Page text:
Due to the immense backlog from the COVID pandemic, Dr. Bursztyn is not currently doing any elective minor procedures. She continues to perform urgent procedures such as temporal artery biopsy and tarsorrhaphy.
Dr. Bursztyn performs several types of minor procedures. See below for a brief description of the more common procedures.
A stye, also called a chalazion, is a small bump that forms on the eyelid. It is caused by a blocked oil gland in your skin. A chalazion will often go away on its own, or with hot compresses and ointments. If the chalazion becomes infected or inflamed, or does not go away with the usual treatment, it can be removed surgically. After freezing the eyelid, a small incision is made on the inside of the eyelid and the gland is cleaned out. The eye is a bit scratchy afterwards and may bleed a little, but this settles down nicely over a day or two.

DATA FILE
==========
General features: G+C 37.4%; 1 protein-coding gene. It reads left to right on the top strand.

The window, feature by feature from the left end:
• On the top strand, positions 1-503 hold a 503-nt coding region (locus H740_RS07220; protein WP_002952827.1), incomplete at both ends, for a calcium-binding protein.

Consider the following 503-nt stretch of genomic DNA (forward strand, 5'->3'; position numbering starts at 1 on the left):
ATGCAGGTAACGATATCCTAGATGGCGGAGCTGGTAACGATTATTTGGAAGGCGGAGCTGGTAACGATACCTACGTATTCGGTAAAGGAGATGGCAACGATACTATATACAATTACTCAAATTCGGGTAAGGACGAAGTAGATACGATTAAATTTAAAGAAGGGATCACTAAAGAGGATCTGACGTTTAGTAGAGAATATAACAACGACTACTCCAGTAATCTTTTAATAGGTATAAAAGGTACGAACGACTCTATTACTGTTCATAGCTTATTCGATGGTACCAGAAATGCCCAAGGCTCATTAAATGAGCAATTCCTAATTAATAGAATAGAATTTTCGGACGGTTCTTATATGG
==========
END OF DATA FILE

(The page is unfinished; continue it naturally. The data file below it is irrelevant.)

Skin Tag & Lump Removal
Dr. Bursztyn also removes small lesions from the skin around the eye. Most skin tags and other lumps around the eye are benign (not cancer). Although they can be very annoying, removal of these lesions is rarely covered by OHIP.
Blinking and closing the eye while sleeping is very important to keep the eye healthy. People who cannot close the eye because of a facial nerve palsy may need to have a tarsorrhaphy to protect the eye. A tarsorrhaphy involves sewing the eyelids partially closed. The lids almost never need to be closed more than halfway, so you can still see out of the eye afterwards. The procedure can be reversed at any time if it is safe to do so.